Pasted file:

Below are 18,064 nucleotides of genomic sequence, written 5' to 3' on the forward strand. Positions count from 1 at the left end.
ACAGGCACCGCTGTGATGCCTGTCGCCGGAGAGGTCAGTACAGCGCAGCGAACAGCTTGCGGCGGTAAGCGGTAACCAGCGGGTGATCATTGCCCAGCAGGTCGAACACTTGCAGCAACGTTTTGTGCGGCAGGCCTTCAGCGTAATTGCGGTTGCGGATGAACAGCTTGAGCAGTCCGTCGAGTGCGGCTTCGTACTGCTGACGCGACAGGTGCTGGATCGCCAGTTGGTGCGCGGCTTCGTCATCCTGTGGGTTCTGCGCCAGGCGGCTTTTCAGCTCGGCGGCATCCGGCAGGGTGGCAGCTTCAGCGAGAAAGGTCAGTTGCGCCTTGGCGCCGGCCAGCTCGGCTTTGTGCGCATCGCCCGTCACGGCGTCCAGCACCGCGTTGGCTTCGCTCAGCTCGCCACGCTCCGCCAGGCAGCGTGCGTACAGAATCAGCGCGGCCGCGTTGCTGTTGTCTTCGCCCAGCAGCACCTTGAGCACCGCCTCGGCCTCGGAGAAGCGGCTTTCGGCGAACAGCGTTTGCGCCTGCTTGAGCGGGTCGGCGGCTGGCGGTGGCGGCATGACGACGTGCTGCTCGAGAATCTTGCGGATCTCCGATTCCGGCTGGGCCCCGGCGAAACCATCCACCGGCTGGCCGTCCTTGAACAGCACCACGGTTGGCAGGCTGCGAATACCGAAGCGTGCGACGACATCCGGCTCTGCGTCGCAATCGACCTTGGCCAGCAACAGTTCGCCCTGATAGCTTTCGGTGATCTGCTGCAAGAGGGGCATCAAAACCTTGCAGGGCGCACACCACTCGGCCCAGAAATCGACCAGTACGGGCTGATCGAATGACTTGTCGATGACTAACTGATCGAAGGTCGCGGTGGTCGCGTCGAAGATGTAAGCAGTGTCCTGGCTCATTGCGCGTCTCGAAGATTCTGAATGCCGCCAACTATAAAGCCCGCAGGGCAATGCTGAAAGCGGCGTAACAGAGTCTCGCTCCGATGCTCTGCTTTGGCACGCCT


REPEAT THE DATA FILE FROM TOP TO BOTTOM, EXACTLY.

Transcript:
Below are 18,064 nucleotides of genomic sequence, written 5' to 3' on the forward strand. Positions count from 1 at the left end.
ACAGGCACCGCTGTGATGCCTGTCGCCGGAGAGGTCAGTACAGCGCAGCGAACAGCTTGCGGCGGTAAGCGGTAACCAGCGGGTGATCATTGCCCAGCAGGTCGAACACTTGCAGCAACGTTTTGTGCGGCAGGCCTTCAGCGTAATTGCGGTTGCGGATGAACAGCTTGAGCAGTCCGTCGAGTGCGGCTTCGTACTGCTGACGCGACAGGTGCTGGATCGCCAGTTGGTGCGCGGCTTCGTCATCCTGTGGGTTCTGCGCCAGGCGGCTTTTCAGCTCGGCGGCATCCGGCAGGGTGGCAGCTTCAGCGAGAAAGGTCAGTTGCGCCTTGGCGCCGGCCAGCTCGGCTTTGTGCGCATCGCCCGTCACGGCGTCCAGCACCGCGTTGGCTTCGCTCAGCTCGCCACGCTCCGCCAGGCAGCGTGCGTACAGAATCAGCGCGGCCGCGTTGCTGTTGTCTTCGCCCAGCAGCACCTTGAGCACCGCCTCGGCCTCGGAGAAGCGGCTTTCGGCGAACAGCGTTTGCGCCTGCTTGAGCGGGTCGGCGGCTGGCGGTGGCGGCATGACGACGTGCTGCTCGAGAATCTTGCGGATCTCCGATTCCGGCTGGGCCCCGGCGAAACCATCCACCGGCTGGCCGTCCTTGAACAGCACCACGGTTGGCAGGCTGCGAATACCGAAGCGTGCGACGACATCCGGCTCTGCGTCGCAATCGACCTTGGCCAGCAACAGTTCGCCCTGATAGCTTTCGGTGATCTGCTGCAAGAGGGGCATCAAAACCTTGCAGGGCGCACACCACTCGGCCCAGAAATCGACCAGTACGGGCTGATCGAATGACTTGTCGATGACTAACTGATCGAAGGTCGCGGTGGTCGCGTCGAAGATGTAAGCAGTGTCCTGGCTCATTGCGCGTCTCGAAGATTCTGAATGCCGCCAACTATAAAGCCCGCAGGGCAATGCTGAAAGCGGCGTAACAGAGTCTCGCTCCGATGCTCTGCTTTGGCACGCCT